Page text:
How long of periods are we talking? How does over 40 years sound? From 1900 through 1941, the Dow Jones only increased at a rate of return of about 1.8% per year. Another stagnant period was from about 1963 through 1982 (20 years), when the Dow Jones industrials only increased at a rate of about 2.5% per year. These are the dangers of buy-and-hold investing. We invite you to read more about these dangers and the history of the stock market in our article, Is "Buy & Hold" The Only Investment Solution?
The next trading zone was from year 2000 to 2014. During this time, the stock market traded within another secular bear market. Prior to that time, the market was in a secular bull market. In this secular bear market there were many bull and bear cycles as shown in the chart below. The first bear cycle was from year 2000 to 2002, where the majority of investors probably took a sizeable hit in their portfolio. Next came a bull cycle from 2002 to 2007, followed by another grueling bear cycle from 2007-2008 (where the S&P crashed 57%), which again wiped out many investors hard earned savings. During a secular bear market, it is critical that we trade our accounts so that: (1) we protect our capital during a crash within a bear cycle, and (2) continue to outperform the buy-and-hold strategy of investing for bull and bear cycles. Then in year 2014, the dynamics of the market changed with a breakout above the uptrending boundary of this expanding zone.
Good Times: There were two intervals when the buy-and-hold strategy worked rather nicely. One period was from about 1942 through 1962 (21 years), when the DJIA had a rate of return of about 9.0%, and another from 1983 to March 2000 (about 18 years), having a 13.7% rate of return. Yes, those were super times to ride the mutual fund wave or the buy-and-hold strategy.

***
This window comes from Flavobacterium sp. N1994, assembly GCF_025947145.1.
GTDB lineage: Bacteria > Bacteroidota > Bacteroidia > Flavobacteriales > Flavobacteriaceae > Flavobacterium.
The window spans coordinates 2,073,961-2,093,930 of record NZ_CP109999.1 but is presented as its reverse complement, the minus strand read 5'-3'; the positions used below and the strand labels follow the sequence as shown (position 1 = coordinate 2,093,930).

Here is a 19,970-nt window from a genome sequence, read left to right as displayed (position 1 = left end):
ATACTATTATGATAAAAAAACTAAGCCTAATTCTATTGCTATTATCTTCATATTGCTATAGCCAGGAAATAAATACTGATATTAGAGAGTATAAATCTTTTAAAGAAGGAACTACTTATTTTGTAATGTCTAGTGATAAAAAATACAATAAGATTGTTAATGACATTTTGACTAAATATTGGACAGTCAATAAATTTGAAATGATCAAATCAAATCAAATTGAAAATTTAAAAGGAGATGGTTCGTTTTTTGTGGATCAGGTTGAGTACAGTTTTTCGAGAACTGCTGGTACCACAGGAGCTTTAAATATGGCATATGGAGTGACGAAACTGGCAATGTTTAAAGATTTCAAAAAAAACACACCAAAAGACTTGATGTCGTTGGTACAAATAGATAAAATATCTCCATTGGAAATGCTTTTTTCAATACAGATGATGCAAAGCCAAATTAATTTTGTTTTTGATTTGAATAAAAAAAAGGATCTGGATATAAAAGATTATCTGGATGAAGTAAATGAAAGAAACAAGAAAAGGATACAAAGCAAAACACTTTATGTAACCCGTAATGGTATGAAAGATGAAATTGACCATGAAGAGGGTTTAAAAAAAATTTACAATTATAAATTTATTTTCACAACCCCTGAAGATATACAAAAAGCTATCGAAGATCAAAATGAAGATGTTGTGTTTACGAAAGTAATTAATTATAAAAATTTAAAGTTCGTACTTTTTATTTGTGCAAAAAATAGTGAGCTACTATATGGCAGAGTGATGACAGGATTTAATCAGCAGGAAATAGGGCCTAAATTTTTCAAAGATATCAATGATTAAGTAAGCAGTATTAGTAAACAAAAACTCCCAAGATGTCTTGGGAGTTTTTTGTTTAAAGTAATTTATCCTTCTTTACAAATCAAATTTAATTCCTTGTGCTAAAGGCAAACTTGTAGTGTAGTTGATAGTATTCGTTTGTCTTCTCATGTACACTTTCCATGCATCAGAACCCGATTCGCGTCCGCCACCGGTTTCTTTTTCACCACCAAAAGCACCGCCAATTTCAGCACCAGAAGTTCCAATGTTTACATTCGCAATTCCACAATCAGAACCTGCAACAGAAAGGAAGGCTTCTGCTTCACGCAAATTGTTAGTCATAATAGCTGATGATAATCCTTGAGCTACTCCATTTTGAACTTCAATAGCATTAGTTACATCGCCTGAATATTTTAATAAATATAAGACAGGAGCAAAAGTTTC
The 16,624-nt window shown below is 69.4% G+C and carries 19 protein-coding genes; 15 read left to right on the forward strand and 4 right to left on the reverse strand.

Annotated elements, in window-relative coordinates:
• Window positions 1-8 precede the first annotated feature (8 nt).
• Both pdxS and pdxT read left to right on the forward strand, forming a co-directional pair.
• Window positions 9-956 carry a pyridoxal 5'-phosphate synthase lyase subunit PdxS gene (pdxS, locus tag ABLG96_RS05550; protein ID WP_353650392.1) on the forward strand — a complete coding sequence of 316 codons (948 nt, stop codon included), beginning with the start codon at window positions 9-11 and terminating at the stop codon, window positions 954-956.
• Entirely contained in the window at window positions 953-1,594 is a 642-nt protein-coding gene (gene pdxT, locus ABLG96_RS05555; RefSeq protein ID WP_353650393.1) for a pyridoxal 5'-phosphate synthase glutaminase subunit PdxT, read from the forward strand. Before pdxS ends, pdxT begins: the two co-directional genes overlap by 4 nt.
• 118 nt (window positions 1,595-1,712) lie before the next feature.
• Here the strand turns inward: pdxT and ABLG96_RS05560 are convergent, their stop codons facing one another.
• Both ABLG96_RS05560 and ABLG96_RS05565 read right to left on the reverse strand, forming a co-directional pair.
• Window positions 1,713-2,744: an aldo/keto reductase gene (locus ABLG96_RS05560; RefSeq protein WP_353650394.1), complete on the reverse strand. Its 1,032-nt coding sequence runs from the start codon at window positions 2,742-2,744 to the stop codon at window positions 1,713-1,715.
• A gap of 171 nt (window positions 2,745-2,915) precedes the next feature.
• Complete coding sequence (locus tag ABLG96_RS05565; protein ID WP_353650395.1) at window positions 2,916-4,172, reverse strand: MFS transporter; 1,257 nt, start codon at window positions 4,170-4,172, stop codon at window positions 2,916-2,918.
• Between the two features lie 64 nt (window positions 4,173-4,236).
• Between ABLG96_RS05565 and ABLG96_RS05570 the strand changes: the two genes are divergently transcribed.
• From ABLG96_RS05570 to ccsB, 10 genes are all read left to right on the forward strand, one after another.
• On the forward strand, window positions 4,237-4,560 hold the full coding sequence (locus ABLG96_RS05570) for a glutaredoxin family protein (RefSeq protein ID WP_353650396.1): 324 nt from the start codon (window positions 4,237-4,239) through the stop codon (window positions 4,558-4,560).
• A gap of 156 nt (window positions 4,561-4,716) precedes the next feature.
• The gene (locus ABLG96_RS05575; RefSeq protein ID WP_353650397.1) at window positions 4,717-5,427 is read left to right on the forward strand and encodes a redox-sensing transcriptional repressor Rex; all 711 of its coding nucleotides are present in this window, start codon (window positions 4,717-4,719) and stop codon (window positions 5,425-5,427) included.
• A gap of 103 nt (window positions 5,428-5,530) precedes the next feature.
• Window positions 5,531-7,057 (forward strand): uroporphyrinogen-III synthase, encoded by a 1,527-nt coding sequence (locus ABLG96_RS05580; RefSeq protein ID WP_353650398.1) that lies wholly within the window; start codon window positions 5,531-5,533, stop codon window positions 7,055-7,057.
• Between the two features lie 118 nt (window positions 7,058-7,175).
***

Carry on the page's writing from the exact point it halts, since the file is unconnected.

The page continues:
The market then experienced the next bull cycle beginning in March '09. The buy-and-hold strategy is an good way to invest only when we are in a secular bull market. During secular bull markets, it is wise to heavily invest in the stock funds. Though, even in secular bull markets there will be periods of high risk, volatility, and pullbacks - this is when our methodology shines and outperforms the buy-and-hold strategy by allocating in the stock funds at appropriate times in order to achieve the highest reward/lowest risk for capital growth.
Reasons why it is imperative to trade the stock market as opposed to the buy-and-hold strategy can be viewed in a few charts which graphically show: (1) historical secular bull and bear markets of the Dow Jones Industrial Average, (2) secular markets explained by trends in the price/earnings ratios (P/E) of the S&P 500 Index, and (3) how just by using a simple price and moving average crossover technique applied to a bear and bull cycle of the S&P 500 Index will 'greatly' outperform the buy-and-hold strategy of investing.
We hope this information better informs site visitors and members of our position or philosophy of the stock market. Our primary goal is to help our members move their money forward! We welcome you to join now!